In 1991, Microsoft releases MS DOS 5.0.

In 1991, President Bush authorized $1.5 billion in agricultural credit guarantees for the Soviet Union.

In 1992, President Bush’s stopover in Panama en route to the Earth Summit in Brazil was disrupted when riot police fired tear gas at protesters, preventing Bush from speaking at a rally praising the revival of democracy in Panama.

In 1993, the Supreme Court ruled that people who commit “hate crimes” motivated by bigotry may be sentenced to extra punishment; the court also ruled religious groups have a constitutional right to sacrifice animals in worship services.

In 1994, the United States, South Korea and Japan agreed to seek punitive steps against North Korea over its nuclear program.

In 1995, In an unprecedented joint appearance, President Clinton and House Speaker Newt Gingrich sparred politely over Medicare and other issues before an audience of senior citizens in Claremont, New Hampshire.

In 1996, Closing a congressional career that had lasted 3 1/2 decades, Bob Dole said goodbye to the Senate to begin in earnest his campaign for the presidency. Trent Lott of Mississippi was elected Senate leader the next day.

In 1997, Netscape released its Communicator suite bundled with Netscape Navigator 4.0 on the Internet.

In 1997, the parents of Timothy McVeigh pleaded for their son’s life during the penalty phase of the Oklahoma City bombing trial.

In 1998, Pakistan announces moratorium on nuclear testing and offers to talk with India over disputed Kashmir.

In 1998,  Compaq Computer pays US$9 billion for Digital Equipment Corporation in the largest high-tech acquisition.

In 1998, Mitsubishi Motors agreed to pay 34 million dollars to settle allegations that women on the assembly line at its Illinois factory were groped and insulted and that managers did nothing to stop it.

In 2000, A day after the death of Syrian President Hafez Assad, his son, Bashar, was unanimously nominated by Syria’s ruling Baath Party to succeed his father.

In 2001,  Timothy McVeigh is executed for his role in the Oklahoma City bombing.

In 2002,  Antonio Meucci is acknowledged as the first inventor of the telephone by the United States Congress.

In 2004,  Cassini–Huygens makes its closest flyby of the Saturn moon Phoebe.

In 2008,  Canadian Prime Minister Stephen Harper makes a historic official apology to Canada’s First Nations in regard to a residential school abuse in which children are isolated from their homes, families and cultures for a century.

In 2008,  The Fermi Gamma-ray Space Telescope is launched into orbit.

In 2012,  More than 80 people die in a landslide triggered by two earthquakes in Afghanistan; an entire village is buried.

In 2013,  Shenzhou 10, China’s fifth manned spaceflight mission and the second and final one to the Tiangong-1 space laboratory, is launched with 3 taikonauts on a 15-day mission.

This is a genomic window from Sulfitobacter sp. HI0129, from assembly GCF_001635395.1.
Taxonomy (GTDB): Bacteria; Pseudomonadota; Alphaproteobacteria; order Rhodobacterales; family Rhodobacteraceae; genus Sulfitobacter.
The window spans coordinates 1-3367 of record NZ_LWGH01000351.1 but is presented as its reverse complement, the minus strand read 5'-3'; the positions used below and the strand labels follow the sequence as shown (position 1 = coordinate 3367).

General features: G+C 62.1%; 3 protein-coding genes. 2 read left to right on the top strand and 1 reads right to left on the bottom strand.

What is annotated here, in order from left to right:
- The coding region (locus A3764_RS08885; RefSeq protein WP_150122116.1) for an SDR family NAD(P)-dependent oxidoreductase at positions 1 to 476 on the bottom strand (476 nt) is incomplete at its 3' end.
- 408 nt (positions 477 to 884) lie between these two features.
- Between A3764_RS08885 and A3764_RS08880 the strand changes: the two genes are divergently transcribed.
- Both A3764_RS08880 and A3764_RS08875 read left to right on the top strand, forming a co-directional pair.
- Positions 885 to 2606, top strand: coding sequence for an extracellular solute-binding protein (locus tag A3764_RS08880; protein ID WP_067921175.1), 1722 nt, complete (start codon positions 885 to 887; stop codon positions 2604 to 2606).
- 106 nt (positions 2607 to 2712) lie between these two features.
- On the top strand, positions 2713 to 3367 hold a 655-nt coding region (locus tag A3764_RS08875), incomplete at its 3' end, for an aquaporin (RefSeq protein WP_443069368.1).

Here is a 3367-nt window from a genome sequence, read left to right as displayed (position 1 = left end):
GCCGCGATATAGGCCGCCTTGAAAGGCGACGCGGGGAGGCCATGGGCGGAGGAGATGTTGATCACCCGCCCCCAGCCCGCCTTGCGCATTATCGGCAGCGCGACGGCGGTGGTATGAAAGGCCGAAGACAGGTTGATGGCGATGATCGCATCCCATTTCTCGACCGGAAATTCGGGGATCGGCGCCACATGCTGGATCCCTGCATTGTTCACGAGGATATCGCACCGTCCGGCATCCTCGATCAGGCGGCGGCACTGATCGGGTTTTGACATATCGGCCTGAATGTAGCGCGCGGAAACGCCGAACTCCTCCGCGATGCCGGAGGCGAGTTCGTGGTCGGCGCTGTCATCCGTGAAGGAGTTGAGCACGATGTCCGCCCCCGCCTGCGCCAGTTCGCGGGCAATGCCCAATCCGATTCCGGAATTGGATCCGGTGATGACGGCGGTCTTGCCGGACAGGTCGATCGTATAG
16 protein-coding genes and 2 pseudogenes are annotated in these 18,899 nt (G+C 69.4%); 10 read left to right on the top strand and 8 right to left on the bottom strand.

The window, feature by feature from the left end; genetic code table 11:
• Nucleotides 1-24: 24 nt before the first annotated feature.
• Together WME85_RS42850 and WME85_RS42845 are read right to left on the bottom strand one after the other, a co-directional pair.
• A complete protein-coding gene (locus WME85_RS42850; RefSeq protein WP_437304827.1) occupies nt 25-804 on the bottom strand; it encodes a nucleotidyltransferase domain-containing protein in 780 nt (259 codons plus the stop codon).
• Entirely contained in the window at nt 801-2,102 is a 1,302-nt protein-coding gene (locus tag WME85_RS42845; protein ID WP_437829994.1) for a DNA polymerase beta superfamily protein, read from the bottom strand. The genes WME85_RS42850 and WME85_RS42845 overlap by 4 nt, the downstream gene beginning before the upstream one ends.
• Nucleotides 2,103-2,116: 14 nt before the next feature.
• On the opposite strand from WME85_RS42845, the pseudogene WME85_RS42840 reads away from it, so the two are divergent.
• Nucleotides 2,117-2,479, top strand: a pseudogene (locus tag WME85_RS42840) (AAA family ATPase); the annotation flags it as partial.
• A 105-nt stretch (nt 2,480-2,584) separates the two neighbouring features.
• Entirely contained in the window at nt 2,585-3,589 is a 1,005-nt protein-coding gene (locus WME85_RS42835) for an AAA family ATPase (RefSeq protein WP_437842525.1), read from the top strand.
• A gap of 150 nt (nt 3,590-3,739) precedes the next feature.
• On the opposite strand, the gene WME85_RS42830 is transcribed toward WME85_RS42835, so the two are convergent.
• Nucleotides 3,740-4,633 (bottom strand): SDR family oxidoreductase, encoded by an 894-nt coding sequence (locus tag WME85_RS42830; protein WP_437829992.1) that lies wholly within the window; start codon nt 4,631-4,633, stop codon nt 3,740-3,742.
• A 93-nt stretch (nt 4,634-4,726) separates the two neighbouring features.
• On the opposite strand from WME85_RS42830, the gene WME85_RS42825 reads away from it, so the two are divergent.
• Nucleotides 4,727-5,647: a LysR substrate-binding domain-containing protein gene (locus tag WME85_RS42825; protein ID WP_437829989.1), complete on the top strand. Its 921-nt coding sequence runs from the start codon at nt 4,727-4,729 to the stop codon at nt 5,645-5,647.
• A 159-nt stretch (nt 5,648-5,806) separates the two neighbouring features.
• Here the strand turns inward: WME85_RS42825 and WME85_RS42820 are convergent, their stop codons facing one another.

JamesGrimsley.jpgIn 2013,  James Grimsley, Jr., American general (b. 1921) dies. He was a major general in the United States Army, and was President of The Citadel, The Military College of South Carolina from 1980 to 1989. He graduated from  The Citadel, class of 1942, he was commissioned as a Second Lieutenant in the US Army and immediately went to the Pacific Theater to fight in World War II. He held numerous high leadership positions including command of an infantry brigade in Vietnam, a tour as Assistant Commander of the 2d Armored Division and service on the Army General Staff. His career culminated with an assignment as a Deputy Assistant Secretary of Defense. After 33 years of service, Grimsley retired from the active duty in 1975. Grimsley came to The Citadel in 1975 as Vice President for Administration and Finance; he was named President in 1980 upon the retirement of his predecessor, Vice Admiral James B. Stockdale.

In 2014, Judge strikes down Wisconsin’s marriage law, refuses to stay ruling. A federal judge has ruled that a Wisconsin law defining marriage as a union between one man and one woman is unconstitutional, the latest in a string of such decisions handed down by U.S. courts this year. U.S. District Judge Barbara Crabb stopped short of issuing a final judgment in the case, however, giving the eight homosexual couples who sued the state a deadline of June 16 to tell her exactly what they want her to order the state to do. Until then, the state is in legal limbo, as county clerks must decide for themselves whether to follow the law, which is technically still on the books.

In 2015, EPA takes first step to limit greenhouse-gas emissions from airlines. The proposal for a so-called “endangerment finding” under the Clean Air Act is a precursor to the EPA proposing regulations to limit heat-trapping emissions from plane exhaust. The agency will collect public comment about the proposal for 60 days and will hold a hearing Aug. 11.

%d bloggers like this: